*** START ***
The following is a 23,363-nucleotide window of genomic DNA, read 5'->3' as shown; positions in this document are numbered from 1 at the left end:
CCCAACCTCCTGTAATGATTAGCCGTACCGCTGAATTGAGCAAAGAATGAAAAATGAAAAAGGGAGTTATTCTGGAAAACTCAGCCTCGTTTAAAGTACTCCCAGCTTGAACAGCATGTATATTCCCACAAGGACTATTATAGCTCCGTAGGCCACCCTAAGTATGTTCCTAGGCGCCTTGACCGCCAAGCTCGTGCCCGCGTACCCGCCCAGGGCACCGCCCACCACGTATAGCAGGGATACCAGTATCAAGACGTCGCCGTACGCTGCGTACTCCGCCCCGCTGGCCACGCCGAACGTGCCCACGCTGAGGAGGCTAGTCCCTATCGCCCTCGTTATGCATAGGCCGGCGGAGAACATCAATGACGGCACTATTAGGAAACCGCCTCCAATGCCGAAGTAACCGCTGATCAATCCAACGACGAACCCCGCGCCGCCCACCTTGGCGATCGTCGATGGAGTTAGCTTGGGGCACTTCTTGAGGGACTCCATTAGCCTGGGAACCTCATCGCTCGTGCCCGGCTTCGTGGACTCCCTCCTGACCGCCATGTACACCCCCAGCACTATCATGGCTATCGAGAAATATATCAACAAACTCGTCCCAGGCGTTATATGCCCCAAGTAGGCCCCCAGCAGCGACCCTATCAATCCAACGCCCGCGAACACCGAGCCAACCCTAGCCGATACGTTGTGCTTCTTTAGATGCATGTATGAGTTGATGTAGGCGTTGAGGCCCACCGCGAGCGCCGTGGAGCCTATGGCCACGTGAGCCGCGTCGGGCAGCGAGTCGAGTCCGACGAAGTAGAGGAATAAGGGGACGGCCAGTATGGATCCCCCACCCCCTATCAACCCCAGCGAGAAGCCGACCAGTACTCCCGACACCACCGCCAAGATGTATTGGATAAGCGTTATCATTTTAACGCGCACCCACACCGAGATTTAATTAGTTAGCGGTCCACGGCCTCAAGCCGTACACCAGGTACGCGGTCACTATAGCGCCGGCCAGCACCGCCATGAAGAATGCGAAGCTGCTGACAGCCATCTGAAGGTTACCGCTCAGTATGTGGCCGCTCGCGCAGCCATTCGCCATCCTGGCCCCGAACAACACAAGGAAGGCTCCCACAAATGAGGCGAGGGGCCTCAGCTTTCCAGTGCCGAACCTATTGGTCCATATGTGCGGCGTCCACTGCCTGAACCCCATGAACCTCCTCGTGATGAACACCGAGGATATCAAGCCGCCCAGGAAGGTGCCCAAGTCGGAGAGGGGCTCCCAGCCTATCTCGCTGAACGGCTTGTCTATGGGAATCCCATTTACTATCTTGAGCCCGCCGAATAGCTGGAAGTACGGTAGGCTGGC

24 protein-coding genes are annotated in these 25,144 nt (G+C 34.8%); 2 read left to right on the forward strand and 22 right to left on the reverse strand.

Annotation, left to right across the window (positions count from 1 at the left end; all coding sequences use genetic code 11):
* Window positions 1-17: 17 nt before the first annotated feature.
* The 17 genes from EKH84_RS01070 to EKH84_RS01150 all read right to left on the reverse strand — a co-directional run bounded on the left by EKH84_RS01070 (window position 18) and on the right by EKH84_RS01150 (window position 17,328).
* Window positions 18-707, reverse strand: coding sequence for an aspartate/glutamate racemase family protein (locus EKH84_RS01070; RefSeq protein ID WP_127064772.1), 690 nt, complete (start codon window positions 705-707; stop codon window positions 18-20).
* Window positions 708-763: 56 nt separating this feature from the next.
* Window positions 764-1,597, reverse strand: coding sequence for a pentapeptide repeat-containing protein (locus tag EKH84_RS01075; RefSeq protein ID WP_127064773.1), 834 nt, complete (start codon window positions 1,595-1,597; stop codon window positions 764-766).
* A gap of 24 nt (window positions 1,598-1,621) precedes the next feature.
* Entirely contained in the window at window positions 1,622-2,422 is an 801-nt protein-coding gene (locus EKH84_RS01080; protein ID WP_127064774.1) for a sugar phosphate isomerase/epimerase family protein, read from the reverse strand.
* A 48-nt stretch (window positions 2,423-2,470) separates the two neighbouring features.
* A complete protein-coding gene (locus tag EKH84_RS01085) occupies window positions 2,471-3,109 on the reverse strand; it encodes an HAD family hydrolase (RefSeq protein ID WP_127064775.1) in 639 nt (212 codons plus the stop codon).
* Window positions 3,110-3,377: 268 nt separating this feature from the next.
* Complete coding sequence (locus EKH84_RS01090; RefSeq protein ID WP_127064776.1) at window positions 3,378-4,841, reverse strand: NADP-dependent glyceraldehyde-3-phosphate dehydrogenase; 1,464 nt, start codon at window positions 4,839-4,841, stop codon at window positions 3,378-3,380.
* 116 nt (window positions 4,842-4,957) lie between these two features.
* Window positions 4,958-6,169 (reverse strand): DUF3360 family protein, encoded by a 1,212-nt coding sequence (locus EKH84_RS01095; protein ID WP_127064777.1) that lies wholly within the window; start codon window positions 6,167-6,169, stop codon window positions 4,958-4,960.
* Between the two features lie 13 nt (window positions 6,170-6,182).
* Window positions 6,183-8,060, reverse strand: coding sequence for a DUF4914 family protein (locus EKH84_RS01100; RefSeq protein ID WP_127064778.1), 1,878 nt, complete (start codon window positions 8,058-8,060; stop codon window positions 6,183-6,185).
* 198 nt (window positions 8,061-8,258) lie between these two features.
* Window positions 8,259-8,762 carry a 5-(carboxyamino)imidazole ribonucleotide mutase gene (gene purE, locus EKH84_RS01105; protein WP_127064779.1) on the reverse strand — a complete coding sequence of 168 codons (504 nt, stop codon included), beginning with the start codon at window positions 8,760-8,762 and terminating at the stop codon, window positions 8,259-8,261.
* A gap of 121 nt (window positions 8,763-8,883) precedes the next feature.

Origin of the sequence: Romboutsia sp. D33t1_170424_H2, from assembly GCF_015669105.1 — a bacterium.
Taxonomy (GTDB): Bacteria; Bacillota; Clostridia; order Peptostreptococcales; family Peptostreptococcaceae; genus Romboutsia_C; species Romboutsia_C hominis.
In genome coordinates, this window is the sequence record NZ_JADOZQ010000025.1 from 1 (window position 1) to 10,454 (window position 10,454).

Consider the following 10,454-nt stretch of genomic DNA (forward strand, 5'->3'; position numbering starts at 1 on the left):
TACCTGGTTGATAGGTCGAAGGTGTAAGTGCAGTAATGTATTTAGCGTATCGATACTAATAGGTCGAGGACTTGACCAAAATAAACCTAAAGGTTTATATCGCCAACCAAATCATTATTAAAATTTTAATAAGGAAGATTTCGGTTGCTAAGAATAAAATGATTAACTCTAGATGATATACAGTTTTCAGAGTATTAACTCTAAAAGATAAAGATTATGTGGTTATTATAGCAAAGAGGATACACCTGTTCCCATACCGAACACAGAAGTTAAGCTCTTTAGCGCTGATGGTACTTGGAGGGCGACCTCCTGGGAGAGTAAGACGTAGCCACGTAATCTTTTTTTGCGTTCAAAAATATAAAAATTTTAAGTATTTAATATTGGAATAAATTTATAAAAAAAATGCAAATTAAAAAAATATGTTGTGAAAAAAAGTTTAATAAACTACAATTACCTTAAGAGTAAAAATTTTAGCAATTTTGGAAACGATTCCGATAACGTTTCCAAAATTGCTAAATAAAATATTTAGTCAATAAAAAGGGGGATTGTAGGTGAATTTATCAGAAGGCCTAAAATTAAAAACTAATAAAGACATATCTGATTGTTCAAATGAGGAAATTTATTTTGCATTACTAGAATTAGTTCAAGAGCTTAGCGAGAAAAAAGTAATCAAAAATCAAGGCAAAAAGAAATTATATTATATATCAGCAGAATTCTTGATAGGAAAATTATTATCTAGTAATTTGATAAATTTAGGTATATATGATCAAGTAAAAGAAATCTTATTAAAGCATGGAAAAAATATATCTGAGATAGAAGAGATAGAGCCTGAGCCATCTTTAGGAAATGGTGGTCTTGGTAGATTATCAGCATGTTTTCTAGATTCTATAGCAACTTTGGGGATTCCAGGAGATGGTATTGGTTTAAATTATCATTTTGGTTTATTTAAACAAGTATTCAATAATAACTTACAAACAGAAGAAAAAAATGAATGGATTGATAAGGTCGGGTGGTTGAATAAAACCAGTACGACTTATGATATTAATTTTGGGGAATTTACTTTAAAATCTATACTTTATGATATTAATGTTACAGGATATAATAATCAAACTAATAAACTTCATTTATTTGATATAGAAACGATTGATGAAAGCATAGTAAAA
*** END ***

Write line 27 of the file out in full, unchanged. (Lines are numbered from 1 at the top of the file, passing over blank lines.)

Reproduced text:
TACCTGGTTGATAGGTCGAAGGTGTAAGTGCAGTAATGTATTTAGCGTATCGATACTAATAGGTCGAGGACTTGACCAAAATAAACCTAAAGGTTTATATCGCCAACCAAATCATTATTAAAATTTTAATAAGGAAGATTTCGGTTGCTAAGAATAAAATGATTAACTCTAGATGATATACAGTTTTCAGAGTATTAACTCTAAAAGATAAAGATTATGTGGTTATTATAGCAAAGAGGATACACCTGTTCCCATACCGAACACAGAAGTTAAGCTCTTTAGCGCTGATGGTACTTGGAGGGCGACCTCCTGGGAGAGTAAGACGTAGCCACGTAATCTTTTTTTGCGTTCAAAAATATAAAAATTTTAAGTATTTAATATTGGAATAAATTTATAAAAAAAATGCAAATTAAAAAAATATGTTGTGAAAAAAAGTTTAATAAACTACAATTACCTTAAGAGTAAAAATTTTAGCAATTTTGGAAACGATTCCGATAACGTTTCCAAAATTGCTAAATAAAATATTTAGTCAATAAAAAGGGGGATTGTAGGTGAATTTATCAGAAGGCCTAAAATTAAAAACTAATAAAGACATATCTGATTGTTCAAATGAGGAAATTTATTTTGCATTACTAGAATTAGTTCAAGAGCTTAGCGAGAAAAAAGTAATCAAAAATCAAGGCAAAAAGAAATTATATTATATATCAGCAGAATTCTTGATAGGAAAATTATTATCTAGTAATTTGATAAATTTAGGTATATATGATCAAGTAAAAGAAATCTTATTAAAGCATGGAAAAAATATATCTGAGATAGAAGAGATAGAGCCTGAGCCATCTTTAGGAAATGGTGGTCTTGGTAGATTATCAGCATGTTTTCTAGATTCTATAGCAACTTTGGGGATTCCAGGAGATGGTATTGGTTTAAATTATCATTTTGGTTTATTTAAACAAGTATTCAATAATAACTTACAAACAGAAGAAAAAAATGAATGGATTGATAAGGTCGGGTGGTTGAATAAAACCAGTACGACTTATGATATTAATTTTGGGGAATTTACTTTAAAATCTATACTTTATGATATTAATGTTACAGGATATAATAATCAAACTAATAAACTTCATTTATTTGATATAGAAACGATTGATGAAAGCATAGTAAAA